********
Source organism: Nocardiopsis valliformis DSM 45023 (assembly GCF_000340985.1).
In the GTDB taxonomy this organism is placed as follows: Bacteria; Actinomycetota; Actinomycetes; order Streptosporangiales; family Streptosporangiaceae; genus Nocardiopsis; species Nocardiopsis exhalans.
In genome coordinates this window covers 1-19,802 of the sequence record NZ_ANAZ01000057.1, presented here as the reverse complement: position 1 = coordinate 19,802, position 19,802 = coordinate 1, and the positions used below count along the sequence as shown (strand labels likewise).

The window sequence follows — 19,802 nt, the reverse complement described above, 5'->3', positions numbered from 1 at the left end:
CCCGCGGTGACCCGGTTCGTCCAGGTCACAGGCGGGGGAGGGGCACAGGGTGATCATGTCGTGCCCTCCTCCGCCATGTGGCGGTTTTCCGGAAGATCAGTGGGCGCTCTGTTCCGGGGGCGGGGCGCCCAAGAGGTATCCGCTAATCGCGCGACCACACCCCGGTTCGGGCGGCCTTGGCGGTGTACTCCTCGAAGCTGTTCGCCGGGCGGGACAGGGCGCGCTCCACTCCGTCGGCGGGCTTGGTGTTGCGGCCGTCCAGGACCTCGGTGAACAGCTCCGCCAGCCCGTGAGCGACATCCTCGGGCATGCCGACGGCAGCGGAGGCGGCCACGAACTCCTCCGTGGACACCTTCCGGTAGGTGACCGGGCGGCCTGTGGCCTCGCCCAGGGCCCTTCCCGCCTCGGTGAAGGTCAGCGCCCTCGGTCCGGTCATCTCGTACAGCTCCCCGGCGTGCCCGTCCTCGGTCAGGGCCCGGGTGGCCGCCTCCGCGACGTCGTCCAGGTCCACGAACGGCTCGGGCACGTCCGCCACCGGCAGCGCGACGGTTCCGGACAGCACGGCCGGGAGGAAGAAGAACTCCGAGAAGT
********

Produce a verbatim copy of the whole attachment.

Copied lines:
Source organism: Nocardiopsis valliformis DSM 45023 (assembly GCF_000340985.1).
In the GTDB taxonomy this organism is placed as follows: Bacteria; Actinomycetota; Actinomycetes; order Streptosporangiales; family Streptosporangiaceae; genus Nocardiopsis; species Nocardiopsis exhalans.
In genome coordinates this window covers 1-19,802 of the sequence record NZ_ANAZ01000057.1, presented here as the reverse complement: position 1 = coordinate 19,802, position 19,802 = coordinate 1, and the positions used below count along the sequence as shown (strand labels likewise).

The window sequence follows — 19,802 nt, the reverse complement described above, 5'->3', positions numbered from 1 at the left end:
CCCGCGGTGACCCGGTTCGTCCAGGTCACAGGCGGGGGAGGGGCACAGGGTGATCATGTCGTGCCCTCCTCCGCCATGTGGCGGTTTTCCGGAAGATCAGTGGGCGCTCTGTTCCGGGGGCGGGGCGCCCAAGAGGTATCCGCTAATCGCGCGACCACACCCCGGTTCGGGCGGCCTTGGCGGTGTACTCCTCGAAGCTGTTCGCCGGGCGGGACAGGGCGCGCTCCACTCCGTCGGCGGGCTTGGTGTTGCGGCCGTCCAGGACCTCGGTGAACAGCTCCGCCAGCCCGTGAGCGACATCCTCGGGCATGCCGACGGCAGCGGAGGCGGCCACGAACTCCTCCGTGGACACCTTCCGGTAGGTGACCGGGCGGCCTGTGGCCTCGCCCAGGGCCCTTCCCGCCTCGGTGAAGGTCAGCGCCCTCGGTCCGGTCATCTCGTACAGCTCCCCGGCGTGCCCGTCCTCGGTCAGGGCCCGGGTGGCCGCCTCCGCGACGTCGTCCAGGTCCACGAACGGCTCGGGCACGTCCGCCACCGGCAGCGCGACGGTTCCGGACAGCACGGCCGGGAGGAAGAAGAACTCCGAGAAGT